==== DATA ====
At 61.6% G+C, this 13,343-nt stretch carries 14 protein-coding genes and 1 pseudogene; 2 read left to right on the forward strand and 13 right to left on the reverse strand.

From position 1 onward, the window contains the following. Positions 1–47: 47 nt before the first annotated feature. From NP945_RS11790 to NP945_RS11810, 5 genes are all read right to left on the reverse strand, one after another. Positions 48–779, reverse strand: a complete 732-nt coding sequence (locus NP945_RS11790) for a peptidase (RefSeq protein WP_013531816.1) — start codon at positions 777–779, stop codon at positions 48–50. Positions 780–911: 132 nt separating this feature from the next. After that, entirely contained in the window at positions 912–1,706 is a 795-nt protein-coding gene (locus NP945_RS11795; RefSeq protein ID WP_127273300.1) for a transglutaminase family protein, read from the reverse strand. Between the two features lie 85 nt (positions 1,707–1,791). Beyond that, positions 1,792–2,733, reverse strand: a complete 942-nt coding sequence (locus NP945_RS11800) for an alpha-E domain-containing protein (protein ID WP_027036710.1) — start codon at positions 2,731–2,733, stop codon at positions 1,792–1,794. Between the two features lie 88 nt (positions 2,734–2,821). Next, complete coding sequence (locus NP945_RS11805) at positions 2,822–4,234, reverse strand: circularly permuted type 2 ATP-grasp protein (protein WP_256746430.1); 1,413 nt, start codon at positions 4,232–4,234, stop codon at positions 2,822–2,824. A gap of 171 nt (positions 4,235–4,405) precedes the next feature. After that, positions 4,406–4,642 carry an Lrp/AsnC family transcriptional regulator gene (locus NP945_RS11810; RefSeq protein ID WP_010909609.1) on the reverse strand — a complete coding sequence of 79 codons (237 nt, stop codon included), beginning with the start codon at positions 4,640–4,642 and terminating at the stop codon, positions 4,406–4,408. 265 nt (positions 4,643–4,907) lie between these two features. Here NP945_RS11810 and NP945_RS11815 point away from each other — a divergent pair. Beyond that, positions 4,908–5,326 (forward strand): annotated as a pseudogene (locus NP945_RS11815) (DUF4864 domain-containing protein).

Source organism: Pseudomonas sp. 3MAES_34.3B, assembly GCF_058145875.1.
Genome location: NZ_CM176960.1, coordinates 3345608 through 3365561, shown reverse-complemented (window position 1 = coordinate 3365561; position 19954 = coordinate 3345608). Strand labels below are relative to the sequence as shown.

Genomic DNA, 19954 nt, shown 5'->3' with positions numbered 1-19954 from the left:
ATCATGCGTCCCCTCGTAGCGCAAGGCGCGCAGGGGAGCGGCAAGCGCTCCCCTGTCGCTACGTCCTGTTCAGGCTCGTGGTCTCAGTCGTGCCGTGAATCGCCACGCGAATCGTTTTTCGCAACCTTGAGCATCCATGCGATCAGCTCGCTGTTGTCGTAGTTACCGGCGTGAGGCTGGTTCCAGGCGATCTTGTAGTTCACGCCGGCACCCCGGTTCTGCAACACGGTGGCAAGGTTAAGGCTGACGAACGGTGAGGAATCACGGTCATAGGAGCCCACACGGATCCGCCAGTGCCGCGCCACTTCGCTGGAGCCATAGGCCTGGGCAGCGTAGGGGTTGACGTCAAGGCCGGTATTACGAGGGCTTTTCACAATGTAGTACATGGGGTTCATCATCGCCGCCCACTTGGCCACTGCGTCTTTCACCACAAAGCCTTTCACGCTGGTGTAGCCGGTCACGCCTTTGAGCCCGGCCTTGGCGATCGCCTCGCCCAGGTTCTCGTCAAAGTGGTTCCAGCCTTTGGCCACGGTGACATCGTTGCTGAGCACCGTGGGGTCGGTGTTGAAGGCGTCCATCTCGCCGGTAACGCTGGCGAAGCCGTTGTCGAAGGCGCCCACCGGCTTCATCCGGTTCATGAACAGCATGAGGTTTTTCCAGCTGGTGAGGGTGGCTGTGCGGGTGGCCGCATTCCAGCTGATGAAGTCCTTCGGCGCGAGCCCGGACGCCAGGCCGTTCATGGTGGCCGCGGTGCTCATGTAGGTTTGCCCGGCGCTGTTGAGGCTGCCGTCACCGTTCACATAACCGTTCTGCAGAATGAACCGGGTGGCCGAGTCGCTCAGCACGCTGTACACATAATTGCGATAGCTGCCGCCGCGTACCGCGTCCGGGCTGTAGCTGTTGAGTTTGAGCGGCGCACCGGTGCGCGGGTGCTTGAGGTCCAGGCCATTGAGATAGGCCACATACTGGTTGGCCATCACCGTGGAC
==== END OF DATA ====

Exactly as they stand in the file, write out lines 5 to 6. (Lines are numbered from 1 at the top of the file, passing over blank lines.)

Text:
Genomic DNA, 19954 nt, shown 5'->3' with positions numbered 1-19954 from the left:
ATCATGCGTCCCCTCGTAGCGCAAGGCGCGCAGGGGAGCGGCAAGCGCTCCCCTGTCGCTACGTCCTGTTCAGGCTCGTGGTCTCAGTCGTGCCGTGAATCGCCACGCGAATCGTTTTTCGCAACCTTGAGCATCCATGCGATCAGCTCGCTGTTGTCGTAGTTACCGGCGTGAGGCTGGTTCCAGGCGATCTTGTAGTTCACGCCGGCACCCCGGTTCTGCAACACGGTGGCAAGGTTAAGGCTGACGAACGGTGAGGAATCACGGTCATAGGAGCCCACACGGATCCGCCAGTGCCGCGCCACTTCGCTGGAGCCATAGGCCTGGGCAGCGTAGGGGTTGACGTCAAGGCCGGTATTACGAGGGCTTTTCACAATGTAGTACATGGGGTTCATCATCGCCGCCCACTTGGCCACTGCGTCTTTCACCACAAAGCCTTTCACGCTGGTGTAGCCGGTCACGCCTTTGAGCCCGGCCTTGGCGATCGCCTCGCCCAGGTTCTCGTCAAAGTGGTTCCAGCCTTTGGCCACGGTGACATCGTTGCTGAGCACCGTGGGGTCGGTGTTGAAGGCGTCCATCTCGCCGGTAACGCTGGCGAAGCCGTTGTCGAAGGCGCCCACCGGCTTCATCCGGTTCATGAACAGCATGAGGTTTTTCCAGCTGGTGAGGGTGGCTGTGCGGGTGGCCGCATTCCAGCTGATGAAGTCCTTCGGCGCGAGCCCGGACGCCAGGCCGTTCATGGTGGCCGCGGTGCTCATGTAGGTTTGCCCGGCGCTGTTGAGGCTGCCGTCACCGTTCACATAACCGTTCTGCAGAATGAACCGGGTGGCCGAGTCGCTCAGCACGCTGTACACATAATTGCGATAGCTGCCGCCGCGTACCGCGTCCGGGCTGTAGCTGTTGAGTTTGAGCGGCGCACCGGTGCGCGGGTGCTTGAGGTCCAGGCCATTGAGATAGGCCACATACTGGTTGGCCATCACCGTGGAC